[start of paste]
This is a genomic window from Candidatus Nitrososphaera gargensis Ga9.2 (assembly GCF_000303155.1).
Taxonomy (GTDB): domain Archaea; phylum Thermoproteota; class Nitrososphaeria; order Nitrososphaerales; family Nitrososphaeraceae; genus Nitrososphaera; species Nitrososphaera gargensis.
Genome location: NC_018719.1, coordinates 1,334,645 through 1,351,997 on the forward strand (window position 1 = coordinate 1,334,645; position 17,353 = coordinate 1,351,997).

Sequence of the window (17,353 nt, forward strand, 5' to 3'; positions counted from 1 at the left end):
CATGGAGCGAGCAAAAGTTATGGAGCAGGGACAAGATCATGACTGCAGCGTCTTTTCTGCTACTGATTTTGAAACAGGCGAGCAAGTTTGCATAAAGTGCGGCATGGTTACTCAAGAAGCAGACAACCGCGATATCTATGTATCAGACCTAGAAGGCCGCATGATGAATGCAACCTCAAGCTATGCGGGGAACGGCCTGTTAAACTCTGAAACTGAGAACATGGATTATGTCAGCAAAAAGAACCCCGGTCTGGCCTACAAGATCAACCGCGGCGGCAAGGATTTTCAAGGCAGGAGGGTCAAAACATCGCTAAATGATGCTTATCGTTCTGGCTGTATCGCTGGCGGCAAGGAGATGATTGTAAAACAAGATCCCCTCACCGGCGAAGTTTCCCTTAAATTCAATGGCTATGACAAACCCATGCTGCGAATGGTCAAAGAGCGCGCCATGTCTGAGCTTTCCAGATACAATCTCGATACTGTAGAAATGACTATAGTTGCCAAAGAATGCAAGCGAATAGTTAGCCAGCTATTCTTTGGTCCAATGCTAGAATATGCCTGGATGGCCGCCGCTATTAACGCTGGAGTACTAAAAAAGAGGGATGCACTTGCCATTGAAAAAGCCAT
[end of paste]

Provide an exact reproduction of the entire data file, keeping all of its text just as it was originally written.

This is a genomic window from Candidatus Nitrososphaera gargensis Ga9.2 (assembly GCF_000303155.1).
Taxonomy (GTDB): domain Archaea; phylum Thermoproteota; class Nitrososphaeria; order Nitrososphaerales; family Nitrososphaeraceae; genus Nitrososphaera; species Nitrososphaera gargensis.
Genome location: NC_018719.1, coordinates 1,334,645 through 1,351,997 on the forward strand (window position 1 = coordinate 1,334,645; position 17,353 = coordinate 1,351,997).

Sequence of the window (17,353 nt, forward strand, 5' to 3'; positions counted from 1 at the left end):
CATGGAGCGAGCAAAAGTTATGGAGCAGGGACAAGATCATGACTGCAGCGTCTTTTCTGCTACTGATTTTGAAACAGGCGAGCAAGTTTGCATAAAGTGCGGCATGGTTACTCAAGAAGCAGACAACCGCGATATCTATGTATCAGACCTAGAAGGCCGCATGATGAATGCAACCTCAAGCTATGCGGGGAACGGCCTGTTAAACTCTGAAACTGAGAACATGGATTATGTCAGCAAAAAGAACCCCGGTCTGGCCTACAAGATCAACCGCGGCGGCAAGGATTTTCAAGGCAGGAGGGTCAAAACATCGCTAAATGATGCTTATCGTTCTGGCTGTATCGCTGGCGGCAAGGAGATGATTGTAAAACAAGATCCCCTCACCGGCGAAGTTTCCCTTAAATTCAATGGCTATGACAAACCCATGCTGCGAATGGTCAAAGAGCGCGCCATGTCTGAGCTTTCCAGATACAATCTCGATACTGTAGAAATGACTATAGTTGCCAAAGAATGCAAGCGAATAGTTAGCCAGCTATTCTTTGGTCCAATGCTAGAATATGCCTGGATGGCCGCCGCTATTAACGCTGGAGTACTAAAAAAGAGGGATGCACTTGCCATTGAAAAAGCCAT